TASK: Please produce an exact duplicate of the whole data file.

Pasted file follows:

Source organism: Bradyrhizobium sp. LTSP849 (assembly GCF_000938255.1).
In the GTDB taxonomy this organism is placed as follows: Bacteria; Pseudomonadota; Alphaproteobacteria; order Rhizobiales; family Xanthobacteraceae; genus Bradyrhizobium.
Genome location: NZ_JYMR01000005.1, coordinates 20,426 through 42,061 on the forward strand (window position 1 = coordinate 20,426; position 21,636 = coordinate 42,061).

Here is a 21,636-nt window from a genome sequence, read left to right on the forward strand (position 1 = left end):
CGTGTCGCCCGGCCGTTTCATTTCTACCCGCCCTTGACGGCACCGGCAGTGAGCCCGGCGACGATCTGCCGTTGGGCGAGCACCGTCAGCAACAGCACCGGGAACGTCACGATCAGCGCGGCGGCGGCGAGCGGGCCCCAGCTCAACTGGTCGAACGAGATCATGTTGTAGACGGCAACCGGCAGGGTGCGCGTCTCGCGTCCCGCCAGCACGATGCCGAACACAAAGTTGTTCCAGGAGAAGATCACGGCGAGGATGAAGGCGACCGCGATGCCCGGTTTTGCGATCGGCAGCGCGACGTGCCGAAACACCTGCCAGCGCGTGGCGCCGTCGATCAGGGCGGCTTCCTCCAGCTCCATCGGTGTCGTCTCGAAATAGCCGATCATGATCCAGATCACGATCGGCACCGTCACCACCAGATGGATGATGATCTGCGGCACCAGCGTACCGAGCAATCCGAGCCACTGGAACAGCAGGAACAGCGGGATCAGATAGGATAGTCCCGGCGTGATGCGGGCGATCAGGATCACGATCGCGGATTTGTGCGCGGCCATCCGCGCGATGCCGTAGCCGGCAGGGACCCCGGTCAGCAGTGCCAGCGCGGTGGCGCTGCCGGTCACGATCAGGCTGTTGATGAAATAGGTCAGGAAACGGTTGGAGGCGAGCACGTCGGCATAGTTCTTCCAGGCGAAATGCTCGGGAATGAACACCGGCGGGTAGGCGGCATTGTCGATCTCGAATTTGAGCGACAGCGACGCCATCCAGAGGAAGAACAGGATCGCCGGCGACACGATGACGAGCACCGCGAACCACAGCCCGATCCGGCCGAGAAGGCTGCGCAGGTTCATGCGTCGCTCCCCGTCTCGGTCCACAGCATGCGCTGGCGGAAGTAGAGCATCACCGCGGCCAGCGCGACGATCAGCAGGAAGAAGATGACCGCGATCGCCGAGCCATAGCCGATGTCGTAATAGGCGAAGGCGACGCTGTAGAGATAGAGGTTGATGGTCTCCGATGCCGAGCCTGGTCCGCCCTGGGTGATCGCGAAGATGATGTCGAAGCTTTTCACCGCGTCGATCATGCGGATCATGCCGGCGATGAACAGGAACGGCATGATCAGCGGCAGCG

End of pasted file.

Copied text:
Source organism: Bradyrhizobium sp. LTSP849 (assembly GCF_000938255.1).
In the GTDB taxonomy this organism is placed as follows: Bacteria; Pseudomonadota; Alphaproteobacteria; order Rhizobiales; family Xanthobacteraceae; genus Bradyrhizobium.
Genome location: NZ_JYMR01000005.1, coordinates 20,426 through 42,061 on the forward strand (window position 1 = coordinate 20,426; position 21,636 = coordinate 42,061).

Here is a 21,636-nt window from a genome sequence, read left to right on the forward strand (position 1 = left end):
CGTGTCGCCCGGCCGTTTCATTTCTACCCGCCCTTGACGGCACCGGCAGTGAGCCCGGCGACGATCTGCCGTTGGGCGAGCACCGTCAGCAACAGCACCGGGAACGTCACGATCAGCGCGGCGGCGGCGAGCGGGCCCCAGCTCAACTGGTCGAACGAGATCATGTTGTAGACGGCAACCGGCAGGGTGCGCGTCTCGCGTCCCGCCAGCACGATGCCGAACACAAAGTTGTTCCAGGAGAAGATCACGGCGAGGATGAAGGCGACCGCGATGCCCGGTTTTGCGATCGGCAGCGCGACGTGCCGAAACACCTGCCAGCGCGTGGCGCCGTCGATCAGGGCGGCTTCCTCCAGCTCCATCGGTGTCGTCTCGAAATAGCCGATCATGATCCAGATCACGATCGGCACCGTCACCACCAGATGGATGATGATCTGCGGCACCAGCGTACCGAGCAATCCGAGCCACTGGAACAGCAGGAACAGCGGGATCAGATAGGATAGTCCCGGCGTGATGCGGGCGATCAGGATCACGATCGCGGATTTGTGCGCGGCCATCCGCGCGATGCCGTAGCCGGCAGGGACCCCGGTCAGCAGTGCCAGCGCGGTGGCGCTGCCGGTCACGATCAGGCTGTTGATGAAATAGGTCAGGAAACGGTTGGAGGCGAGCACGTCGGCATAGTTCTTCCAGGCGAAATGCTCGGGAATGAACACCGGCGGGTAGGCGGCATTGTCGATCTCGAATTTGAGCGACAGCGACGCCATCCAGAGGAAGAACAGGATCGCCGGCGACACGATGACGAGCACCGCGAACCACAGCCCGATCCGGCCGAGAAGGCTGCGCAGGTTCATGCGTCGCTCCCCGTCTCGGTCCACAGCATGCGCTGGCGGAAGTAGAGCATCACCGCGGCCAGCGCGACGATCAGCAGGAAGAAGATGACCGCGATCGCCGAGCCATAGCCGATGTCGTAATAGGCGAAGGCGACGCTGTAGAGATAGAGGTTGATGGTCTCCGATGCCGAGCCTGGTCCGCCCTGGGTGATCGCGAAGATGATGTCGAAGCTTTTCACCGCGTCGATCATGCGGATCATGCCGGCGATGAACAGGAACGGCATGATCAGCGGCAGCG